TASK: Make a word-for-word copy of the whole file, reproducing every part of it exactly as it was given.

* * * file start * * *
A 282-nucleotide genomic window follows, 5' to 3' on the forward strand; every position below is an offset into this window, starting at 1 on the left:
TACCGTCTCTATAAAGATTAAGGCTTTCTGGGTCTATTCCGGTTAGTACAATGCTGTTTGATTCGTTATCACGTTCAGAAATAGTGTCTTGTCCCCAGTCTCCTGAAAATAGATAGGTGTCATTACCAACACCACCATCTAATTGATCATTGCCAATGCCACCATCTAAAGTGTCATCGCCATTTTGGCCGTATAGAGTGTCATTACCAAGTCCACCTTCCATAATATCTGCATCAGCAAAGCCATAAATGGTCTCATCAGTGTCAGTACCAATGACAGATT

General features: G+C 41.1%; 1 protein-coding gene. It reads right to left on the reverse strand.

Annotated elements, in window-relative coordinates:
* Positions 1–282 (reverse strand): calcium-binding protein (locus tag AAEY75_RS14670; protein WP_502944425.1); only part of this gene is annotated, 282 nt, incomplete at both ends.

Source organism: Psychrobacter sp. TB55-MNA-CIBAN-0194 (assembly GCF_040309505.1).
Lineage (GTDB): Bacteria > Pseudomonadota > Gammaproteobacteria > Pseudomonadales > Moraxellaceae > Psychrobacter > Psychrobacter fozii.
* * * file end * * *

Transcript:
A 282-nucleotide genomic window follows, 5' to 3' on the forward strand; every position below is an offset into this window, starting at 1 on the left:
TACCGTCTCTATAAAGATTAAGGCTTTCTGGGTCTATTCCGGTTAGTACAATGCTGTTTGATTCGTTATCACGTTCAGAAATAGTGTCTTGTCCCCAGTCTCCTGAAAATAGATAGGTGTCATTACCAACACCACCATCTAATTGATCATTGCCAATGCCACCATCTAAAGTGTCATCGCCATTTTGGCCGTATAGAGTGTCATTACCAAGTCCACCTTCCATAATATCTGCATCAGCAAAGCCATAAATGGTCTCATCAGTGTCAGTACCAATGACAGATT

General features: G+C 41.1%; 1 protein-coding gene. It reads right to left on the reverse strand.

Annotated elements, in window-relative coordinates:
* Positions 1–282 (reverse strand): calcium-binding protein (locus tag AAEY75_RS14670; protein WP_502944425.1); only part of this gene is annotated, 282 nt, incomplete at both ends.

Source organism: Psychrobacter sp. TB55-MNA-CIBAN-0194 (assembly GCF_040309505.1).
Lineage (GTDB): Bacteria > Pseudomonadota > Gammaproteobacteria > Pseudomonadales > Moraxellaceae > Psychrobacter > Psychrobacter fozii.